WASHINGTON - The United States has rejected the release from Guantamo Bay of a Southeast Asian terror mastermind who was one of those behind the deadly Rizal Day bombing in the Philippines 16 years ago.
A US government body tasked with reducing the number of inmates at Guantanamo said that Indonesian militant Riduan Isamuddin, better known by his nom de guerre Hambali, still represented a "significant threat to the security of the United States".
The decision is likely to be welcomed by governments in Southeast Asia as signs indicate that the influence of the Islamic State (IS) group has sparked a resurgency in militancy.
Hambali, who was captured in 2003 and sent to Guantanamo three years later, was believed to be Al-Qaeda's top representative in Southeast Asia and operational chief of regional militant group Jemaah Islamiyah (JI).
He was accused of financing the simultaneous bombings of five areas in Metro Manila on December 30, 2000 (Rizal Day), which claimed the lives of 20 people and injured hundreds of others. In 2003, a Manila court charged him in the multiple murder, multiple frustrated murder and multiple attempted murder case.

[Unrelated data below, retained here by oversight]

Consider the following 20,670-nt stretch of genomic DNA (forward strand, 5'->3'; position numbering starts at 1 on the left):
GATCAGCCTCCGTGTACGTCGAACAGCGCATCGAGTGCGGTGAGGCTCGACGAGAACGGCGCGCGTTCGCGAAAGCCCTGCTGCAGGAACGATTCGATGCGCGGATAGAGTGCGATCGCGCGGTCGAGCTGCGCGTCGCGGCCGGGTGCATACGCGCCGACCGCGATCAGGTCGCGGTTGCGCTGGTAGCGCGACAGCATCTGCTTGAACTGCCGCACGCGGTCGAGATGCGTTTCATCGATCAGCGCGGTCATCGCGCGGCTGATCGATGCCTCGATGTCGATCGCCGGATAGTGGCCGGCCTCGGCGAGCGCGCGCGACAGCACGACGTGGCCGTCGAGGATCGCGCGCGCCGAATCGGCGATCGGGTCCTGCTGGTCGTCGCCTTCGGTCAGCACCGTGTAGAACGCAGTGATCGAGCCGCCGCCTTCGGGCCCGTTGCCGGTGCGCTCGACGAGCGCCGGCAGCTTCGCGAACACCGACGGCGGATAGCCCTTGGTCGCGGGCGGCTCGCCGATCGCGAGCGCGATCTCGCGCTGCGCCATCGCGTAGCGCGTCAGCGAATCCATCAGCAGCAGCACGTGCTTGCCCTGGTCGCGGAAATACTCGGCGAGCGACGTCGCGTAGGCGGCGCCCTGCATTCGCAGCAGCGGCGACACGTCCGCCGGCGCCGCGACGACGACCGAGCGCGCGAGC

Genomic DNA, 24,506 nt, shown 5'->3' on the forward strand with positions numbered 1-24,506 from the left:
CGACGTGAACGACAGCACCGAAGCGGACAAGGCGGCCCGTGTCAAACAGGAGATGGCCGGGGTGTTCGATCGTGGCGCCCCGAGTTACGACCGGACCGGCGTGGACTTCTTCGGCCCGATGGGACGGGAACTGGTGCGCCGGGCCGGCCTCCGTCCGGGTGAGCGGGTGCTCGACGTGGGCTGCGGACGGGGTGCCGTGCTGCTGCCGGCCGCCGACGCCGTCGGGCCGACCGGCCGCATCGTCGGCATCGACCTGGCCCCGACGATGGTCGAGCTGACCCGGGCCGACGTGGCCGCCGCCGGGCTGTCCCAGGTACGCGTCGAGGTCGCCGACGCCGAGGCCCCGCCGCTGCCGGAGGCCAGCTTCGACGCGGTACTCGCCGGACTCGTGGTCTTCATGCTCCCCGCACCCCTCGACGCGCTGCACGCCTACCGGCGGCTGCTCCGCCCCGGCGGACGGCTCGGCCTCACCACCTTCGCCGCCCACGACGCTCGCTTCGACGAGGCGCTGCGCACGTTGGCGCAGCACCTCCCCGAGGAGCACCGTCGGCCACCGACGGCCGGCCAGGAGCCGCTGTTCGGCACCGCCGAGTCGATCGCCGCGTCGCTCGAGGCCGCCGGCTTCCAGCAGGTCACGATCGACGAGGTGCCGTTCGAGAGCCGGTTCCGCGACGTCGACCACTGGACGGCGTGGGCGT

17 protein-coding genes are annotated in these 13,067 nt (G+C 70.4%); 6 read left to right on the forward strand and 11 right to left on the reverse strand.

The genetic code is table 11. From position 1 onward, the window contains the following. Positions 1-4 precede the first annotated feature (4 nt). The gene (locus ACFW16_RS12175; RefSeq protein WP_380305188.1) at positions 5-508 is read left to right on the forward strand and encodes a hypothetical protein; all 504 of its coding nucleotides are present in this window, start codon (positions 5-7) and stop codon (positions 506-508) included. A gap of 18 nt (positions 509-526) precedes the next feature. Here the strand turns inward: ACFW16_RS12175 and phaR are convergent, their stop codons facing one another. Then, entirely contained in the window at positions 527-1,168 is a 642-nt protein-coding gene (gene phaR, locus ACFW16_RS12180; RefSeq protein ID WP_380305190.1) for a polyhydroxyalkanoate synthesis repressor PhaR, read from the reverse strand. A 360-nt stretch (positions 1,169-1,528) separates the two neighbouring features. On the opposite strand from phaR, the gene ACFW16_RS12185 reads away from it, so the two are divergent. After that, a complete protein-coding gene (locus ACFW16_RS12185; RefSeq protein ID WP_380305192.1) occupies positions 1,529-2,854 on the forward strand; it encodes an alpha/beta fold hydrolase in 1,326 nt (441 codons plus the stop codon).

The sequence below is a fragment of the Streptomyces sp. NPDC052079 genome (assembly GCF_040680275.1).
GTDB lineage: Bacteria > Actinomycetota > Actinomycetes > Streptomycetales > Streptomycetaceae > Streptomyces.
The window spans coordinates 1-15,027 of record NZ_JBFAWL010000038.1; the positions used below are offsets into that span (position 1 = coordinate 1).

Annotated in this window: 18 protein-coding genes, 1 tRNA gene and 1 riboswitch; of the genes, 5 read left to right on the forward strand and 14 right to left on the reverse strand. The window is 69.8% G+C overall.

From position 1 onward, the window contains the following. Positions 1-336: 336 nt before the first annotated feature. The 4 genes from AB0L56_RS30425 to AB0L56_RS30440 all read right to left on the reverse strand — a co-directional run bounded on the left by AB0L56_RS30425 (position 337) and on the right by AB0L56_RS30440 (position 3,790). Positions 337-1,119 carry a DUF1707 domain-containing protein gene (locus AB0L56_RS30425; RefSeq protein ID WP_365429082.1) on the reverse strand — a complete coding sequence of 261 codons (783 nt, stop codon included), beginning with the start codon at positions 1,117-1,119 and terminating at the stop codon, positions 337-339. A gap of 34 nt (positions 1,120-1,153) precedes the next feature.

He was also accused of helping mastermind the 2002 bombings on the Indonesian holiday island of Bali that left 202 people dead, and plotting other attacks in Indonesia, as well as on US airliners.
Hambali appeared before the Periodic Review Board at Guantanamo in August seeking his release after 10 years in detention without charge.
However the board said in a statement rejecting his request that Hambali had a "lengthy history as a jihadist" and had played a "significant role in major terrorist attacks and plotting".
After US President Barack Obama unveiled a roadmap to close Guantanamo in February, the Indonesian government expressed opposition to the potential return of Hambali to the country.
The number of prisoners at Guantanamo, set up on Cuba after the attacks on the US on September 11, 2001, is down to 60 as Obama seeks to fulfil a pledge to shutter the facility before leaving office.
Indonesia, the world's most populous Muslim-majority country, had succeeded in weakening dangerous networks, including JI, with a tough crackdown following the Bali bombings.
However IS has inspired a string of attacks and plots in the past year in Indonesia and other parts of the region, including a deadly gun and suicide bombing assault in Jakarta in January claimed by the jihadists. - With reports from ABS-CBN